Above: A grapefruit tree with the last of this years harvest.
These are Rio Red grapefruit. They are marketed as Rio Stars,
indicating they were grown in Texas, not in any other state.
Above, looking down the rows of grapefruit trees. At this farm
they cut off the tops of the trees with a hedge cutter. They also
never till inbetwen the rows and they use chemical weed control.
At the end of the season, they will clean all the debris
from under the trees and in the rows.
Above is an aspargus fern. This one started out as a house
plant, was moved into the yard of the owner of the citrus farm.
It is hard to tell the size, but it is about 4 to 5 feet TALL!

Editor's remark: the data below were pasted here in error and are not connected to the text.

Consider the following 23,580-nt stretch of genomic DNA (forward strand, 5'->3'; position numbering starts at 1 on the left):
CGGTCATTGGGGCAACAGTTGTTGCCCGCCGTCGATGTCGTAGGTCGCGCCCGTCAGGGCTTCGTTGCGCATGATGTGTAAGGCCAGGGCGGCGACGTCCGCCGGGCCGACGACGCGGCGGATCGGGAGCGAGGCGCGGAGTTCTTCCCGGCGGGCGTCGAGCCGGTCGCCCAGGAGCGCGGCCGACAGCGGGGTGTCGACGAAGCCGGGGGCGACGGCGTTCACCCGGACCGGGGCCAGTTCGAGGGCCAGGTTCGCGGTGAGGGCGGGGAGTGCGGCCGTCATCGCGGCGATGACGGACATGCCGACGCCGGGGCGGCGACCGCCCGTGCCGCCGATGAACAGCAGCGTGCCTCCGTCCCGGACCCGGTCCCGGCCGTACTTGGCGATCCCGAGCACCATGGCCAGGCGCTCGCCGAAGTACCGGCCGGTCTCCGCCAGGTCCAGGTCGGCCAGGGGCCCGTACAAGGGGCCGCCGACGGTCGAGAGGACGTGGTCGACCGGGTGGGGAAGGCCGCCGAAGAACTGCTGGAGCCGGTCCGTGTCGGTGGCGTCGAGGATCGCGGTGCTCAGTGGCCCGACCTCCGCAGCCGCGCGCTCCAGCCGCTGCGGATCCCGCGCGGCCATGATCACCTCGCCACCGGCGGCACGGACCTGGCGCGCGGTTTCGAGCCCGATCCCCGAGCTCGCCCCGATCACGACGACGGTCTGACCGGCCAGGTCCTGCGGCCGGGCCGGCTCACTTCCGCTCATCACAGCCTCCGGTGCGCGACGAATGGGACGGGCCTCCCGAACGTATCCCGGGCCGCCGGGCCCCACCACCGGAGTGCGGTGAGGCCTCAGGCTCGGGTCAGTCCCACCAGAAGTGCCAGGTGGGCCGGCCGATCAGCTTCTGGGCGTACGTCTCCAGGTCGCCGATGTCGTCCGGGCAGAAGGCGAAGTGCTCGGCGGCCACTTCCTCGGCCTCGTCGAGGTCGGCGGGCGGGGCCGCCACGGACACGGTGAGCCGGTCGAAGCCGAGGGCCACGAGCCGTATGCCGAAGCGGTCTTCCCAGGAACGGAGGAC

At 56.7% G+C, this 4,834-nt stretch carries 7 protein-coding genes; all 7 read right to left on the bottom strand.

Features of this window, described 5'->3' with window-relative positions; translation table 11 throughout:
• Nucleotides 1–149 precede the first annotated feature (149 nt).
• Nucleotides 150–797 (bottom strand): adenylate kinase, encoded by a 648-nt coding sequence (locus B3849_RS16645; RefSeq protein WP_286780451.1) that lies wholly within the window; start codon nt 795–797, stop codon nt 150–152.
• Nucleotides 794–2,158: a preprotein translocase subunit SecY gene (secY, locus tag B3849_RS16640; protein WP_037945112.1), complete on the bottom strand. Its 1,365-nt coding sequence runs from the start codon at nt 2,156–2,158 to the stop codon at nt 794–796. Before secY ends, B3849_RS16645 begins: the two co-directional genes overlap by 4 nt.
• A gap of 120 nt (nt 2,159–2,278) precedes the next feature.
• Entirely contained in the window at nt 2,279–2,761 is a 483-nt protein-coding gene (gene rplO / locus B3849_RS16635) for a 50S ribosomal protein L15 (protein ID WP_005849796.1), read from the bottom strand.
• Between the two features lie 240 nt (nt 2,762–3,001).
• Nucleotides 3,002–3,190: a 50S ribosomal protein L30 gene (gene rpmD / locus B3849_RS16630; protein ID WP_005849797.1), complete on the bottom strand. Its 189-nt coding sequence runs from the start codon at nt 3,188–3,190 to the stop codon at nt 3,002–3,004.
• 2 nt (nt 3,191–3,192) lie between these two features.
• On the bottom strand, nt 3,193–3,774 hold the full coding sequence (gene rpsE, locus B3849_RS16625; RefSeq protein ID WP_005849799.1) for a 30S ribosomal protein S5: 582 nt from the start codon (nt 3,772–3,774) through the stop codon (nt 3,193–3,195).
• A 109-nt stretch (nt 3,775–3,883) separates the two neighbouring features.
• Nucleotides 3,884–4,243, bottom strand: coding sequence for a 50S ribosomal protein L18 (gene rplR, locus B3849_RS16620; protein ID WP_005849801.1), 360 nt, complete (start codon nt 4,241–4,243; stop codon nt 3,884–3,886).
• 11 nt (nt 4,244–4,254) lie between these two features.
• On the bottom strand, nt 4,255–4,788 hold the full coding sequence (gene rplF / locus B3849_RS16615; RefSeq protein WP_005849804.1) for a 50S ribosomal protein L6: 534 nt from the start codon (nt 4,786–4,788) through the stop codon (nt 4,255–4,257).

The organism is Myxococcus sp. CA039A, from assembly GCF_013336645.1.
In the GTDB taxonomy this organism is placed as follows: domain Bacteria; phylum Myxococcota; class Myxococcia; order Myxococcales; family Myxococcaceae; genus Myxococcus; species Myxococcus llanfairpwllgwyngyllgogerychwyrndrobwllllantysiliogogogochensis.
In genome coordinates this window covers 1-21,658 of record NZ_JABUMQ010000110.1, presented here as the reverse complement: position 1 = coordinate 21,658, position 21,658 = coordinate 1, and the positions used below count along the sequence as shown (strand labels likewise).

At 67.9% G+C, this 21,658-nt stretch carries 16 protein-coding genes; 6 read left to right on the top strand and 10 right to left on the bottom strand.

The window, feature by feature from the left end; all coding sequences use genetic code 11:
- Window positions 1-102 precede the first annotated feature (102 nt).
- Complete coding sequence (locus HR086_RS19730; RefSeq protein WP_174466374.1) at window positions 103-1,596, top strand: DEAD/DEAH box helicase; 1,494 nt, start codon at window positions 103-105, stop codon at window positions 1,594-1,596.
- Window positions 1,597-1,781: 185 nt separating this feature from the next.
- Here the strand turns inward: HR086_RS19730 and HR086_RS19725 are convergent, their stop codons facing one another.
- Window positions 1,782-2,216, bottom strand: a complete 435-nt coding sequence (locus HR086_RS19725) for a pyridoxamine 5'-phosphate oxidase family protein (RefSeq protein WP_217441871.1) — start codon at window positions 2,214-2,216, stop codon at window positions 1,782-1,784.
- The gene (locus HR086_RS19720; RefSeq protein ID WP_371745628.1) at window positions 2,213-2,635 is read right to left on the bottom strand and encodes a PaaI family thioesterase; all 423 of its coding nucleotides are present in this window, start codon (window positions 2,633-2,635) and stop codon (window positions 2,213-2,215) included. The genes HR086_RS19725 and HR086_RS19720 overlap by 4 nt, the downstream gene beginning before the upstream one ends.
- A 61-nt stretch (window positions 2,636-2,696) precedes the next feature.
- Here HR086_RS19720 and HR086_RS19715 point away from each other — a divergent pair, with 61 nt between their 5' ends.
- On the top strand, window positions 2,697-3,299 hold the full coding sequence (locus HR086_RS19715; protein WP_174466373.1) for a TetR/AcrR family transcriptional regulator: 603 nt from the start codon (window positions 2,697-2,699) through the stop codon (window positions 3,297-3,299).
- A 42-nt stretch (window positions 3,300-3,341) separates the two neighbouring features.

Note the wooden fence in the background, it is about 6 foot tall.
Above: I call this a houseplant gone mad! This plant was planted
as ground cover, the leaves are about 4 inches long. Once
it starts up the tree, the leaves get substantially larger, some were
about 12 inches or more long, and they get pretty splits in them.
I grow this plant at home in Michigan as a houseplant, leaves about 3 inches long.
It has been very interesting seeing plants growing in the ground here in the Rio Grande Valley, that are grown as houseplants in the north. They grow ficus trees here in the RV park as ornamental trees (in the ground!). The ficus trees are 20 foot tall or taller. Takes my breath away every time I see them!
Above, beautiful hot pink bougainvillea between two century plants. This is in a garden area at the citrus farm. I think that might be a rubber plant in the right rear. Bougainvillea comes in lovely shades of hot pink and purple. They are stunning in a land that many times is dusty and windy.